a day in the life of wilbur and deb

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wilbur-and-deb-early-days-cropped

Wilbur and Deb in 1974

Wilbur spotted Deb at the skating rink in 1971 when she was twelve and he was seventeen. “She looked older than her age,” he told me. After she turned thirteen, they met at the cinema, walked into the movies together, and sat side by side. Her parents brought her there, and then picked her up when the movie was over. After a time, Wilbur got to meet Deb’s parents, then visited them at her home, after which they “finally got to date.” When I asked Wilbur how long they’d been married he wrote back: “Thirty-eight years, and we went together for six; so that’s 38 + 6 = 44; I tell her I count them all.” When I read that, my heart cracked. Deb began to show signs of early onset dementia in 2012, when she was fifty-two. Wilbur cares for her pretty much on his own 24/7. “When we took our wedding vows,” he says, ‘until death do us part’ was part of them.” I subsequently wondered if he might consider blogging. “No,” he answered almost immediately. “I’m not much of a writer.” But then the next day he sent me an email with the subject line “My blog.” This is what it said:

Sometimes I wonder what people would think if they knew the way we live. I wonder if other husbands and wives live like us because of Alzheimer’s disease.

We wake up around 6:00 to 6:30 am. I take Deb to the bathroom (hope she goes 🙂 ). Then to the couch and lay her down, cover her up. I will sit quiet and watch tv (volume down). Around 8:00, I prep her meds. Also during this time I wash, and I take care of the cats (feed, litter box), and dishes if I didn’t do them the night before.

At about 9:00, I take her temperature, blood pressure and blood sugar level. Give her the meds I have prepared and off to the bathroom to brush her teeth and hopefully go!? 🙂 Around 10:00 we make our trip to McDonalds for breakfast. She likes their big breakfast and eats all of it, and that is important far as i am concerned. We take the breakfast to a parking lot down the street and eat in the car. We eat in the car because it is the only place she sits still.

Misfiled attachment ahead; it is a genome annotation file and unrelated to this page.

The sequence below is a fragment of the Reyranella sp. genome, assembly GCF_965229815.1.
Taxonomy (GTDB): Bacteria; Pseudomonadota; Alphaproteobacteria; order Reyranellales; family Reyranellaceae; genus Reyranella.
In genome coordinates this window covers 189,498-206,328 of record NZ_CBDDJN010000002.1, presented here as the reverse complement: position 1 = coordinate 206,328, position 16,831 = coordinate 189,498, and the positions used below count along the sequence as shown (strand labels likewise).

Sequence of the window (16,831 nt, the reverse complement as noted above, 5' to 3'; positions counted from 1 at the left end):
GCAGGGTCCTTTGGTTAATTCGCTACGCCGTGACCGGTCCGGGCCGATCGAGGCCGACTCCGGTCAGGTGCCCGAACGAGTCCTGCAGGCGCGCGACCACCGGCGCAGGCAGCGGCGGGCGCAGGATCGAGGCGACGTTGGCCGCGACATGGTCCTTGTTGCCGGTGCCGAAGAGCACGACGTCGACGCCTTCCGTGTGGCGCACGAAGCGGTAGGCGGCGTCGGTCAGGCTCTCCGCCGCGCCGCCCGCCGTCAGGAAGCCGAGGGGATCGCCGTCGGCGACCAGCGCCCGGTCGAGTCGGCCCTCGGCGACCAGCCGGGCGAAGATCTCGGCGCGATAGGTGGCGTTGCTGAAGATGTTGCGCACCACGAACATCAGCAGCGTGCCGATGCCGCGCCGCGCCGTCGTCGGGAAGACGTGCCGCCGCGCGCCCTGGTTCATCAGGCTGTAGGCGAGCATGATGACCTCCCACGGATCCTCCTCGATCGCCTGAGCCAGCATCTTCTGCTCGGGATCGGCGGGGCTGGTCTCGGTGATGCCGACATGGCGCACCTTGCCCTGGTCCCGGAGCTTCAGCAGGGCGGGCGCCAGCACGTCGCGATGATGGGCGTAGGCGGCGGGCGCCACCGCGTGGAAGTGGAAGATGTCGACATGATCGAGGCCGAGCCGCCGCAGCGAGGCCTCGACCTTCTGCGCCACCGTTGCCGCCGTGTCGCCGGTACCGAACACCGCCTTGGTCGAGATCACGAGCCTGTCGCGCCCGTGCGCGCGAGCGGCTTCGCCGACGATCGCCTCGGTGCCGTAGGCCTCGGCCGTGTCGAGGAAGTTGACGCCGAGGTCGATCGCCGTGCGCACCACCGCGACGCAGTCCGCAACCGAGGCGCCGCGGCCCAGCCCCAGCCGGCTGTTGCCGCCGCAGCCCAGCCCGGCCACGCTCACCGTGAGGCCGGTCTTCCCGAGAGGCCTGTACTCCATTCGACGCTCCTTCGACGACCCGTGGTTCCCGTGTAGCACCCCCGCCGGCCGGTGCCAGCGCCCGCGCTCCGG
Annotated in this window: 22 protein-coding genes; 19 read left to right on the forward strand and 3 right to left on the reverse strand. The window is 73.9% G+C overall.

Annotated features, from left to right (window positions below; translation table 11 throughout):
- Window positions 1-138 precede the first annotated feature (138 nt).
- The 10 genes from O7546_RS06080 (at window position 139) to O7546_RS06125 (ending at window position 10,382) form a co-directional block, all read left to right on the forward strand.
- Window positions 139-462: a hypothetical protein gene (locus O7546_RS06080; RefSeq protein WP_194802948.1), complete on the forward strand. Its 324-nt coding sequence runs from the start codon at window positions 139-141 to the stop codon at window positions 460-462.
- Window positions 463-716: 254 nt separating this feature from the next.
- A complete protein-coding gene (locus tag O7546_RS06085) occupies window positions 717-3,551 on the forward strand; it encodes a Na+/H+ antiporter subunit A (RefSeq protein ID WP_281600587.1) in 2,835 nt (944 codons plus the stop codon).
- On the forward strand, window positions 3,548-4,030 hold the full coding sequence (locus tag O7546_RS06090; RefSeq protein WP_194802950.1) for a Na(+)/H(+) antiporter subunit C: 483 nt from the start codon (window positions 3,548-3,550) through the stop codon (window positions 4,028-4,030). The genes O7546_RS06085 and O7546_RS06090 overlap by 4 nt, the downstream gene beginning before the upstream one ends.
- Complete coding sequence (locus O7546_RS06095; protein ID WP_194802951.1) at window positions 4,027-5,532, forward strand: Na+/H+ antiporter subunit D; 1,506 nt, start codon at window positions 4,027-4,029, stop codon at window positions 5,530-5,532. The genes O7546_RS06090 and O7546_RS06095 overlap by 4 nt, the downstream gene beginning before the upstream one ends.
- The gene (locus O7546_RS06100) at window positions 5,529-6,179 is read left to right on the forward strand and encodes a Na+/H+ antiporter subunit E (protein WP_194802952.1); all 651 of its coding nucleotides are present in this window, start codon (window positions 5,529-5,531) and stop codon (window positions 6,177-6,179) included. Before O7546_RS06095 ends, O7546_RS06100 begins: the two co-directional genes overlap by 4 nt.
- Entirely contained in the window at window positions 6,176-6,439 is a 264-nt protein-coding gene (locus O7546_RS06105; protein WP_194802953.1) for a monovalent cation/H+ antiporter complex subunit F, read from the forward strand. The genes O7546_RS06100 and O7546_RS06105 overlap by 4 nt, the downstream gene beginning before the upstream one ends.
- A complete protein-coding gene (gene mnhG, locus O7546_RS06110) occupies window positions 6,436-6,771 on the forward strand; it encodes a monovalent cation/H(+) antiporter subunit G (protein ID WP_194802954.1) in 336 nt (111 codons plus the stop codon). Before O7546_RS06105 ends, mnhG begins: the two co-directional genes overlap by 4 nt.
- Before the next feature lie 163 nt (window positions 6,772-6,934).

Back home we go. She begins pacing and talking. She says daddy constantly (long story), and he seems to be the one who she is talking to all the time. She gets aggravated sometimes, then settles down and just talks and paces. After a while she will sit and just be quiet (wore self out I believe) for about five or maybe ten minutes depending on how wore out she got. Then back up and start over.

Somewhere around 1:00 pm I will fix a lunch and give her her meds, and see if she will go to the bathroom. Then it is back to pacing and talking to daddy. Other names do come in once in a while, but mostly it’s daddy. She was abused when she was a little girl. Maybe she’s reliving that, I don’t know. I kinda rescued her from that, but I can’t rescue her from this.

Almost every day we go for a ride to get out. We need to get out sometimes. We may get a smoothie or ice cream. We do this in the car also. If we were to go inside she would not sit still and would get very nervous around lots of people. About 4:00 we have something small to eat and I give her her meds. And then it’s back to pacing and talking. She will pace so much she will get on all fours to crawl around to keep going. This used to bother me, but when I helped her up she would walk a few steps and go back on all fours. I decided then she wasn’t hurting herself and that was all that mattered.